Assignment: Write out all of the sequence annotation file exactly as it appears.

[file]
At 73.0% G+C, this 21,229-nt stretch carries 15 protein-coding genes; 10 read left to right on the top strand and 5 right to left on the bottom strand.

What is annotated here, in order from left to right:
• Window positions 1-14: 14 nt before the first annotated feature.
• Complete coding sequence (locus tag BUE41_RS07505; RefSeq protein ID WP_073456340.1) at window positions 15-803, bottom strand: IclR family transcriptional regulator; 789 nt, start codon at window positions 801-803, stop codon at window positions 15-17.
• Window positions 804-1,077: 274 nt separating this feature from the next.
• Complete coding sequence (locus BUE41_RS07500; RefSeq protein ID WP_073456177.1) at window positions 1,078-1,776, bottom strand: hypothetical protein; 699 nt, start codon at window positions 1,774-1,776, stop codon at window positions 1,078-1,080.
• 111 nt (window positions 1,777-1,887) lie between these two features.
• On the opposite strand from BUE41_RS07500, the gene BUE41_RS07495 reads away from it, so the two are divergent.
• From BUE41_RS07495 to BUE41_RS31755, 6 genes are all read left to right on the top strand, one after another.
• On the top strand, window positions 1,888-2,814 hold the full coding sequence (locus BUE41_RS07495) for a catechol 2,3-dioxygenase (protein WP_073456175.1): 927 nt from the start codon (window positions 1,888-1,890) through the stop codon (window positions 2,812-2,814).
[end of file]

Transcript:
At 73.0% G+C, this 21,229-nt stretch carries 15 protein-coding genes; 10 read left to right on the top strand and 5 right to left on the bottom strand.

What is annotated here, in order from left to right:
• Window positions 1-14: 14 nt before the first annotated feature.
• Complete coding sequence (locus tag BUE41_RS07505; RefSeq protein ID WP_073456340.1) at window positions 15-803, bottom strand: IclR family transcriptional regulator; 789 nt, start codon at window positions 801-803, stop codon at window positions 15-17.
• Window positions 804-1,077: 274 nt separating this feature from the next.
• Complete coding sequence (locus BUE41_RS07500; RefSeq protein ID WP_073456177.1) at window positions 1,078-1,776, bottom strand: hypothetical protein; 699 nt, start codon at window positions 1,774-1,776, stop codon at window positions 1,078-1,080.
• 111 nt (window positions 1,777-1,887) lie between these two features.
• On the opposite strand from BUE41_RS07500, the gene BUE41_RS07495 reads away from it, so the two are divergent.
• From BUE41_RS07495 to BUE41_RS31755, 6 genes are all read left to right on the top strand, one after another.
• On the top strand, window positions 1,888-2,814 hold the full coding sequence (locus BUE41_RS07495) for a catechol 2,3-dioxygenase (protein WP_073456175.1): 927 nt from the start codon (window positions 1,888-1,890) through the stop codon (window positions 2,812-2,814).